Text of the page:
Use of drugs i fish farming
The concept of pain in fish is an integral part of the relevance of such work and has therefore been included in the aim of this project. Anaesthesia consists of three components, 1. analgesia (pain relief), 2. amnesia (loss of memory) and 3. immobilization. Until recently, the main focus of anaesthetics in fish was on immobilization in order to facilitate handling, especially during tagging, vaccination and weighing. The drugs used derived in part from human and veterinary medicine and in part from other sources, but that these drugs all had in common was that their introduction to fish happened by trial and error. Increased awareness of ethical issues and stress physiology has raised the level of concern both among the general public and within the research community regarding the risk of inflicting injury when fish are being handled. As mentioned above, such considerations have not been a major criterion when drugs for fish have been selected and therefore new criteria and evaluation models need to be developed.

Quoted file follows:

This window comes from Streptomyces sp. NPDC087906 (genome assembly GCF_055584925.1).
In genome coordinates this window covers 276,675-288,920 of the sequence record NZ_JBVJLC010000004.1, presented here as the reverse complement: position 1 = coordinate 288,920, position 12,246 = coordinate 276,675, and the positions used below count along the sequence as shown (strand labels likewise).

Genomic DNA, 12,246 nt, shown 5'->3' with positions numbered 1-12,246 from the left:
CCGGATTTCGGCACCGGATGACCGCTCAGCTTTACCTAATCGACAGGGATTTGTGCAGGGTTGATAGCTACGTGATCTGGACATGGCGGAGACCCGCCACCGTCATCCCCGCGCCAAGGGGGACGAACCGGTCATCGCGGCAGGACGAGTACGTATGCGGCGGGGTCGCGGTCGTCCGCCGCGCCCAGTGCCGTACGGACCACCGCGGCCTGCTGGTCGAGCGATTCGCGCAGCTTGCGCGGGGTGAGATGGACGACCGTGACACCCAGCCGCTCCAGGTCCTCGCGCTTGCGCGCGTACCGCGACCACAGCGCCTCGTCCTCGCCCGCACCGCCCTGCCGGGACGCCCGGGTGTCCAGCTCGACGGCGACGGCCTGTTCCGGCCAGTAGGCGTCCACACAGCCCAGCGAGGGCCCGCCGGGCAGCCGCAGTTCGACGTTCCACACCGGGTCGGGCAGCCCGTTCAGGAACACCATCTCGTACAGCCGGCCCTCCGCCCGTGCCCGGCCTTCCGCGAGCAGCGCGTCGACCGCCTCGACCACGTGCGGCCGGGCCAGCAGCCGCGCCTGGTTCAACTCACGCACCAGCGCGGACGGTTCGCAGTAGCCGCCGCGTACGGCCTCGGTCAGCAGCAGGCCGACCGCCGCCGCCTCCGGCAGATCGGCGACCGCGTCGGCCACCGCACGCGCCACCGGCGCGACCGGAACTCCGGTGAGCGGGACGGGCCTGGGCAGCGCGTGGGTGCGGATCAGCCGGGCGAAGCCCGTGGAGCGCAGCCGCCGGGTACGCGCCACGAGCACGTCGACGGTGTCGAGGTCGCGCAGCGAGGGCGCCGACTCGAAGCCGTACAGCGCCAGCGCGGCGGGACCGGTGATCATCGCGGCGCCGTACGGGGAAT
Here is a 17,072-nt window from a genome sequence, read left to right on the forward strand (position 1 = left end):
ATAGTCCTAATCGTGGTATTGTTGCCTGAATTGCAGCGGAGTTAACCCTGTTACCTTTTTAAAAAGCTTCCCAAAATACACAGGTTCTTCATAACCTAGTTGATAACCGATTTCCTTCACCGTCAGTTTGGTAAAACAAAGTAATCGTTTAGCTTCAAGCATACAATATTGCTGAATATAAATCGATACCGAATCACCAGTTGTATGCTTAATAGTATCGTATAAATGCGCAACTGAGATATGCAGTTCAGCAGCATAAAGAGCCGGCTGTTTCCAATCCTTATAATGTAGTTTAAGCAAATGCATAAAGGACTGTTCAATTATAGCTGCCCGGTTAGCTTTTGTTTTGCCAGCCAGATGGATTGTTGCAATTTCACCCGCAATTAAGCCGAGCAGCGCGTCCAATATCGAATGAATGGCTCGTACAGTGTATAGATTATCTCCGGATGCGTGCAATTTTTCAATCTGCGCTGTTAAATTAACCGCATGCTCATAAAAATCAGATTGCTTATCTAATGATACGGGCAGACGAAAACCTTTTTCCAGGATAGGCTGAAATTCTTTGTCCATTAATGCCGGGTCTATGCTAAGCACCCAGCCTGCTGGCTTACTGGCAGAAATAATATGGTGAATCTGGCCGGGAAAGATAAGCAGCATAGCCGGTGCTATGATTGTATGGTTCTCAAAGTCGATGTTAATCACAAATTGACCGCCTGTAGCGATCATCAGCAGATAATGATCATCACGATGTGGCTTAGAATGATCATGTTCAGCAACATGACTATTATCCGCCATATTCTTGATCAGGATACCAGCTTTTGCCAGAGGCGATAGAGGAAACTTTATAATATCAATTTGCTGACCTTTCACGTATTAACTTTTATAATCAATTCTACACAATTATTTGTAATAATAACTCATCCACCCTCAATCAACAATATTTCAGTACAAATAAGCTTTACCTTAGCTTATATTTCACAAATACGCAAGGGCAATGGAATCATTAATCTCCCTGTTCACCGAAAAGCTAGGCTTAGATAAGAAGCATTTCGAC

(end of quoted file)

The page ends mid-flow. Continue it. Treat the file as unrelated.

Conclusions On the basis of our own results as outlined above and the fact that fish possess all the nervous structure needed to receive and transmit noxious stimuli from all parts of the body to the central nervous system, we conclude that noxious stimuli can inflict severe long-term stress on fish, a stress that will indisputably reduce the wellbeing of the fish and reduce its production potential. This is independent of whether the experience is comparable to what humans define as pain or not and have welfare and financial implications for the fish and the farmer, respectively.
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